EDU 501, Foundations of Education (3 credits): This course deals with the social, historical, political, economic and cultural aspects of education/ schooling in general, with a particular focus on Afghanistan. It will contextualize both the formal and informal educational systems in the country over the last 100 years. The course will explore the dominant Western and Eastern philosophies of education shaping the school system in this country. It will address the close interrelationship between pedagogy and educational theories and philosophies. It will examine the reciprocal relation between education and society; and will provide background in educational financing, governance, goals and outcomes. The course examines education in diverse and conflicted society.
EDU 520, Curriculum Design and Development (3 credits): This course deals with the curriculum at all levels of education. It deals with the formal and hidden curriculum and curriculum as a social-economic – political and cultural construction. The course studies the new theories controversies and trend such as the Core curriculum, peace, integrated curriculum, liberal arts-based curriculum globalization and the curriculum, peace and conflict resolution curriculum, environmental studies, attempting to forge a well-balanced, integrated, coherent, realistic and responsive curriculum for the education system in Afghanistan.
EDU 525, Supervision, Administration and Leadership in Education (3 credits): This course addresses three distinct but interrelated concepts of school administration, classroom and teacher supervision and education leadership. The course is essentially about professional development. It addresses the requisite knowledge, skills and disposition required to perform the three aforementioned responsibilities. The course addresses issue such as how best to manage the limited human, financial and physical resource in education; how best to assist teachers to achieve greater efficiency and effectiveness; how to mobilize and lead school and community people to develop better school; what instructional leadership means; how to reconcile a centralized system with the need for local decision-making; which theories and models of management and leadership are best for Afghanistan; how to put more women in leadership positions.
EDU 530, Socio-Cultural Anthropology of Afghanistan (3 credits): This course addresses some of the following themes: The ways in which Afghans organize and lead their lives; the challenges and opportunities posed by diversity; power, privilege and prestige in our society; the challenges of nation and state-building; transition from tribe to nationhood; culture wars – modernity v. traditionalism, socio-cultural transformation and its disjunctions; conflict and conflict resolution; an imperiled country, society and culture; critical analysis of the impact of globalization on the country; conspicuous consumption and the environment; The normalization of violence; the citizen versus the state; law and law enforcement in crises ridden society and cultural of impunity; the use and abuse of social science; visual anthropology as an analytic tool.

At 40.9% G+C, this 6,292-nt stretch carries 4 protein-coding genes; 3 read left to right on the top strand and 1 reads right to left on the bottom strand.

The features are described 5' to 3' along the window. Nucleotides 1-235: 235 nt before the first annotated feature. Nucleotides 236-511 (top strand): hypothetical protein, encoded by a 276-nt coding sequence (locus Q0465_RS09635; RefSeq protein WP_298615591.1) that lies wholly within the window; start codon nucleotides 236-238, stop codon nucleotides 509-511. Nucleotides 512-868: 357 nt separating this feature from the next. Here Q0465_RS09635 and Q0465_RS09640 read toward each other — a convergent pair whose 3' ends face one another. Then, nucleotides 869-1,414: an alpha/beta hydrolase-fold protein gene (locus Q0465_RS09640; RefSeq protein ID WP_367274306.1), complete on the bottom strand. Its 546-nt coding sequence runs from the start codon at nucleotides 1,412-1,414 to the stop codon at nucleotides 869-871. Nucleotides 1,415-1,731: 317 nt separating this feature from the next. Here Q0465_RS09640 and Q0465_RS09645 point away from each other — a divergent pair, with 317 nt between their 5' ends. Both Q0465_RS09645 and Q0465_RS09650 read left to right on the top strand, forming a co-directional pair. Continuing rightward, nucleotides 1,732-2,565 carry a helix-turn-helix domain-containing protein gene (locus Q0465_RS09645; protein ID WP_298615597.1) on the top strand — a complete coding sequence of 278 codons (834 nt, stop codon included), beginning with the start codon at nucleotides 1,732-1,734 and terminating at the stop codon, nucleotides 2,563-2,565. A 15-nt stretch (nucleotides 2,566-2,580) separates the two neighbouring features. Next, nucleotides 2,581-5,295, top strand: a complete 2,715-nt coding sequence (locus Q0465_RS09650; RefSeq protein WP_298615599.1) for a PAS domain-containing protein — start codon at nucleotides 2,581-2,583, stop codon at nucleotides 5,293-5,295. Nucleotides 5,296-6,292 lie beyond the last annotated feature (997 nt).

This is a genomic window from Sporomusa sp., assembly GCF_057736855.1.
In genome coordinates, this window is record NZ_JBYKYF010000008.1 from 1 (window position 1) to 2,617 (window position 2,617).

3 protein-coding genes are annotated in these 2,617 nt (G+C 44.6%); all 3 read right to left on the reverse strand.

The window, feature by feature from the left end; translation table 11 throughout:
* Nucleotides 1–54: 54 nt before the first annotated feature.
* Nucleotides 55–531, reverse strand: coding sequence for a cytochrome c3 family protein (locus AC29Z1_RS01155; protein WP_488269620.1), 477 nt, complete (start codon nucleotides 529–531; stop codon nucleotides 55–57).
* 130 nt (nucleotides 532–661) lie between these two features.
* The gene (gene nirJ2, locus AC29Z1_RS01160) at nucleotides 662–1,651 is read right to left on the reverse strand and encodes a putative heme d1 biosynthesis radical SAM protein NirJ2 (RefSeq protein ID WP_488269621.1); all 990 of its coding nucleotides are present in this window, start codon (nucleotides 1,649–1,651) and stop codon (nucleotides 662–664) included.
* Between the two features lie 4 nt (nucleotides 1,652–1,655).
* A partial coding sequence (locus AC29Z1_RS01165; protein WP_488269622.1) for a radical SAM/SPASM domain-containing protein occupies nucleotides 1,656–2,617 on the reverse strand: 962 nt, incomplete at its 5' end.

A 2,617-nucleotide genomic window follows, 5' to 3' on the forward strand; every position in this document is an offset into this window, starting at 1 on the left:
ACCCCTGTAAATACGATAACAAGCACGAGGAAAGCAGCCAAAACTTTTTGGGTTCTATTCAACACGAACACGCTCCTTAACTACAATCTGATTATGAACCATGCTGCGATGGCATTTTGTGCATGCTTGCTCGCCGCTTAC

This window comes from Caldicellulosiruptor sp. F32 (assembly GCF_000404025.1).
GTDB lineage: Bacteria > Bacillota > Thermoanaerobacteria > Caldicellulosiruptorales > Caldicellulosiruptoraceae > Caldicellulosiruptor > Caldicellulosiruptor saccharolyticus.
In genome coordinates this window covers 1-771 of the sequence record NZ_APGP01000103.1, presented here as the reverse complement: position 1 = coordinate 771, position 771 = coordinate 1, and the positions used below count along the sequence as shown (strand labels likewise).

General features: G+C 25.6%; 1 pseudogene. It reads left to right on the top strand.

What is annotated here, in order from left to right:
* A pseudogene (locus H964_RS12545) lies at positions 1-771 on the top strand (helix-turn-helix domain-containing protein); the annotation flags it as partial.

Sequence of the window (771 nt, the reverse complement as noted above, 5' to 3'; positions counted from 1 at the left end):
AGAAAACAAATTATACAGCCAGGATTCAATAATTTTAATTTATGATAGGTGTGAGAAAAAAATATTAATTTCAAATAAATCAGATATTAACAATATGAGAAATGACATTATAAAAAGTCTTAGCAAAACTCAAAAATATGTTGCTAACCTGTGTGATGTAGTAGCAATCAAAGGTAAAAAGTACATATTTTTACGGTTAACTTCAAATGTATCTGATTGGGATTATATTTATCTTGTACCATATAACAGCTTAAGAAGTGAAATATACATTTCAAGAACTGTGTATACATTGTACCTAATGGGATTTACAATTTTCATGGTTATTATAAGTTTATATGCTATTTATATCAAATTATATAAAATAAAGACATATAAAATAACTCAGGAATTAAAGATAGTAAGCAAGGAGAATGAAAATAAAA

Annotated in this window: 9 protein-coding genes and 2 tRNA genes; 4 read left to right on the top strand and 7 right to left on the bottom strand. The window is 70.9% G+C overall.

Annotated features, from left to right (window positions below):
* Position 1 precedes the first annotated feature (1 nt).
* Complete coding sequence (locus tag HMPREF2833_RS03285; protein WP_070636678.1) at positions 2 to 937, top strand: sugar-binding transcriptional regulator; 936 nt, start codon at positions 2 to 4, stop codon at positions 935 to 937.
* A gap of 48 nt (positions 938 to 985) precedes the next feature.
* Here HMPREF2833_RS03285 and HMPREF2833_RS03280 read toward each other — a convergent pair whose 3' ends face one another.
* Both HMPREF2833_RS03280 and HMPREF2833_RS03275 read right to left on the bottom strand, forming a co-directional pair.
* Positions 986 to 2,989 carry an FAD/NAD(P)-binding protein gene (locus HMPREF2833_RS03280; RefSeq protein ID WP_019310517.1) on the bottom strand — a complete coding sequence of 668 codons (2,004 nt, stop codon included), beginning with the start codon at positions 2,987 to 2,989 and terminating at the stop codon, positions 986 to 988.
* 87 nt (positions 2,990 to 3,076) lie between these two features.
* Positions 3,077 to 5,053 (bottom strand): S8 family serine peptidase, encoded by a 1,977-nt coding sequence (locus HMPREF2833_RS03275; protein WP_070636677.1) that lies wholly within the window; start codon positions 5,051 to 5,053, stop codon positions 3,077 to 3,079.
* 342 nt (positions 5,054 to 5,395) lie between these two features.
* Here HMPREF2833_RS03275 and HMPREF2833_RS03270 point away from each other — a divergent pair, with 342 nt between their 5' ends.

EDU 560, Education for Citizenship (3 credits): The course deals with topics such as these: the nature of responsible, effective and ethical citizenship; how to reconcile national and global citizenship; how to achieve peace, instance and democracy- especially in Afghanistan; how to implement human and civil rights; how to achieve and maintain sustainable development in the country; how to achieve and maintain unity in diversity in Afghanistan; what form of government will best serve this country, what issue are facing women and how best to resolve them; what role and responsibility for Afghan women in the rebuilding/reconstruction process; what role fostering good citizenship; how best to reconcile technology, society and values in the country in the third millennium; what are the mutual rights and responsibilities between the individual and society; lawfulness; the centrality of ethics in all organs of society.
EDU 590, Educational Research (3 credits): This course provides an in-depth exposition of research methods for both qualitative and quantitative research, with primary emphasis on qualitative. Topics to be included are locating and using of published research source material, the use and attribution of sources in research writing, qualitative research methods including interviews and other sources of formal and informal data, the role of the teacher as researcher, the use of statistics and quantitative methods in research studies, and the presentation, dissemination, and publication of research findings and analyses. The course will be taught by professors who have experience in research, analysis, and dissemination.
LEN 510, Criminology (3 credits): This course will deal with the following: the essentials of criminal, civil and political laws in Afghanistan; an outline of the Afghan judicial system; the legal process from A to Z; the role and responsibilities of the police, judges, prosecutors, defense lawyers, the accused; the Afghan prison system; the prisoner’s rights and responsibilities; treason and the law; from a culture of impunity to a culture of lawfulness; crime and criminality from a theoretical-scientific perspective.